Unfortunately, the alternative scenario is probably more likely than the baseline one. For starters, the baseline scenario assumes that the 2001 and 2003 tax provisions would expire on schedule. That won't happen and cannot be permitted to happen for economic and political reasons, namely the impact of such a change would be too disruptive. On the health care front, even extremely modest savings provisions are routinely being waived e.g., the doctor's fix again overrode a modest saving mechanism. If the Congress lacks the appetite to enforce even modest provisions, that does not bode well for its allowing more stringent ones to be enforced. Hence, one cannot count on the baseline scenario being permitted to play out.
 

washunut

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WASHINGTON (CNNMoney.com) -- Douglas Elmendorf, chief budget cruncher for Congress, got to play the role of bad-news bear before the president's bipartisan fiscal commission on Wednesday.
His job: Present the Congressional Budget Office's latest assessment of the long-term federal budget.

[CENT


The gist of his testimony went something like this: The outlook is bad under current law and daunting if many current policies are extended as expected. And even that may understate the fiscal problem the country faces, because it doesn't factor in potential effects of debt on economic growth.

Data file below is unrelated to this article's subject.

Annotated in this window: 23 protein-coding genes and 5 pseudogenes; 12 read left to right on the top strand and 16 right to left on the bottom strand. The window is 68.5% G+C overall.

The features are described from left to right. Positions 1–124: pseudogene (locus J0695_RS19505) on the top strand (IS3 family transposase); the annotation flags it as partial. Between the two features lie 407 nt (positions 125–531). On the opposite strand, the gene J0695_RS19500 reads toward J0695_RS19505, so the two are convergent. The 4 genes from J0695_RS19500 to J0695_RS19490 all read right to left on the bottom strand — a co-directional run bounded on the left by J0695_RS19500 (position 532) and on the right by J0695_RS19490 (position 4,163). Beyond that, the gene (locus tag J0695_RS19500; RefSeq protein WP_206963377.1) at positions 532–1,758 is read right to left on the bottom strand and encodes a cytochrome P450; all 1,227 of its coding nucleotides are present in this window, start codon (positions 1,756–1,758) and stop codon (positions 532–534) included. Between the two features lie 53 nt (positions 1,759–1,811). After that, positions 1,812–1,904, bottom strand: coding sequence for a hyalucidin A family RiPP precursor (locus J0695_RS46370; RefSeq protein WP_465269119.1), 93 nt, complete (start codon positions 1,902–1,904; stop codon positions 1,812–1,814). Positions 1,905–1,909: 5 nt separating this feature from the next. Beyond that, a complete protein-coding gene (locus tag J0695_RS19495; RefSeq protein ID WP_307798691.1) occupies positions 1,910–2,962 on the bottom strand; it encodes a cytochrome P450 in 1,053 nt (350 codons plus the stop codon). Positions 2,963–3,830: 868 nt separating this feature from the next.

Under the rosiest scenario painted by Elmendorf, the debt held by the public is on track to rise to 80% in 2035 from 62% at the end of this year. At that point, interest payments on that debt would jump to 4% of GDP, up from roughly 1% today. That's the equivalent of a third of all federal revenue.
From there, the increases are stark under an alternative policy scenario, which includes an extension of the 2001 and 2003 tax cuts for most people, permanently protecting the middle class from the Alternative Minimum Tax and a permanent increase in Medicare payments to doctors.
Based on current policies, debt held by the public would hit 185% of GDP in 2035. And interest payments on that debt would jump to nearly 9% of GDP.

Focus on health spending: Spending on health care remains the federal budget's biggest problem, even after accounting for the estimated impact of the health reform law enacted in March.